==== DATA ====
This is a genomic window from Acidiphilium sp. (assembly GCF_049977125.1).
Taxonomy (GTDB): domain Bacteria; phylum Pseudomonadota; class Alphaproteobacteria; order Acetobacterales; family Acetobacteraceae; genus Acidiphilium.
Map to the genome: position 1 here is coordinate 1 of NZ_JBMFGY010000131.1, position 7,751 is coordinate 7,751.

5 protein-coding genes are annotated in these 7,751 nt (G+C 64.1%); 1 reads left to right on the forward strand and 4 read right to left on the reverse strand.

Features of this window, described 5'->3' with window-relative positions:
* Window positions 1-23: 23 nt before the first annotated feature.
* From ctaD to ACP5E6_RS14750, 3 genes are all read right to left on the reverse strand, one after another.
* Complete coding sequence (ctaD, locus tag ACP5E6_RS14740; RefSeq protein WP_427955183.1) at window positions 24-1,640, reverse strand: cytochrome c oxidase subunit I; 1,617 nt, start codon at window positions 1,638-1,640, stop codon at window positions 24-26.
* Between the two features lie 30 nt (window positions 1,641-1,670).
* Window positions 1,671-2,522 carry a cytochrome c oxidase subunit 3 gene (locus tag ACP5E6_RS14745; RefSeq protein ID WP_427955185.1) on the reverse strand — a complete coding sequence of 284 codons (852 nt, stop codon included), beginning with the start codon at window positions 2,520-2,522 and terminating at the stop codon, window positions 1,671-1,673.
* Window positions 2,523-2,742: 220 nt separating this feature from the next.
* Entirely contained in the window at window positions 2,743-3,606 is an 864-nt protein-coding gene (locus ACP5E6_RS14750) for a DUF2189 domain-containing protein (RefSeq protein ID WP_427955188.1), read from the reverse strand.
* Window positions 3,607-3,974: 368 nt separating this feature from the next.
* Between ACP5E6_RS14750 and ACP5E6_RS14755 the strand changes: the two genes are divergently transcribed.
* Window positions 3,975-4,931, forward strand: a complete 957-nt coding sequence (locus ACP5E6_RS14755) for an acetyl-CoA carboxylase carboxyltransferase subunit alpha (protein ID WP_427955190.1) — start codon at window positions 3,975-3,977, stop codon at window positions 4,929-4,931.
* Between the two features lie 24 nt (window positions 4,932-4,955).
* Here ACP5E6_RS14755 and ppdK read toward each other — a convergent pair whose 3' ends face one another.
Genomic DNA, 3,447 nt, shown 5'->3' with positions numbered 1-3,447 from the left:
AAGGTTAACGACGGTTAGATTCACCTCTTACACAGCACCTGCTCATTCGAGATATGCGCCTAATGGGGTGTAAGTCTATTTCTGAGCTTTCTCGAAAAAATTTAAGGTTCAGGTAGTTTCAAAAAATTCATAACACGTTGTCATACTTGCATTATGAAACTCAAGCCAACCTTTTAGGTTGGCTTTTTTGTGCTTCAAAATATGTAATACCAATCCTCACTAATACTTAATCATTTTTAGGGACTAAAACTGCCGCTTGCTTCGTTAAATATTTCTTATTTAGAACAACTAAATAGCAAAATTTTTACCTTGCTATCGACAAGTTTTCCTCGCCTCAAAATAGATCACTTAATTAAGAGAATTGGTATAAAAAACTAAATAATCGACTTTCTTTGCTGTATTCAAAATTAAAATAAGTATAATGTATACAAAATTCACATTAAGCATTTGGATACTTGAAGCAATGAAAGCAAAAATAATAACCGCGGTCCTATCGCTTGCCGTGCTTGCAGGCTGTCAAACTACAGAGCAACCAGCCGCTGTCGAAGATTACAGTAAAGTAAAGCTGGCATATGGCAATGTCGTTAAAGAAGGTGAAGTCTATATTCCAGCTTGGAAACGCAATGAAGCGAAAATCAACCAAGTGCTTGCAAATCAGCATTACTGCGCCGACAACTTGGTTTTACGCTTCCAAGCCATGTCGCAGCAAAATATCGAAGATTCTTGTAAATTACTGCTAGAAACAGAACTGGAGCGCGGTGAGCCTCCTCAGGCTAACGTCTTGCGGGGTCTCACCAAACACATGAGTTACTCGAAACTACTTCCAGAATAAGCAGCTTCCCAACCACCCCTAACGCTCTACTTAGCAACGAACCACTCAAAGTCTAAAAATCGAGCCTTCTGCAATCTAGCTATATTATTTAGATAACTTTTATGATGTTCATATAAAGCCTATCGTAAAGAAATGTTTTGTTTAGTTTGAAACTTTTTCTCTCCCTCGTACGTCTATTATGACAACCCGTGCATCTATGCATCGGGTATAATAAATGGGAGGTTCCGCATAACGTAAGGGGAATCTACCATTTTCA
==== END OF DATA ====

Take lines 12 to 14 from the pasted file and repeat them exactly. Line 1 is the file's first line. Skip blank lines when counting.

* Entirely contained in the window at window positions 2,743-3,606 is an 864-nt protein-coding gene (locus ACP5E6_RS14750) for a DUF2189 domain-containing protein (RefSeq protein ID WP_427955188.1), read from the reverse strand.
* Window positions 3,607-3,974: 368 nt separating this feature from the next.
* Between ACP5E6_RS14750 and ACP5E6_RS14755 the strand changes: the two genes are divergently transcribed.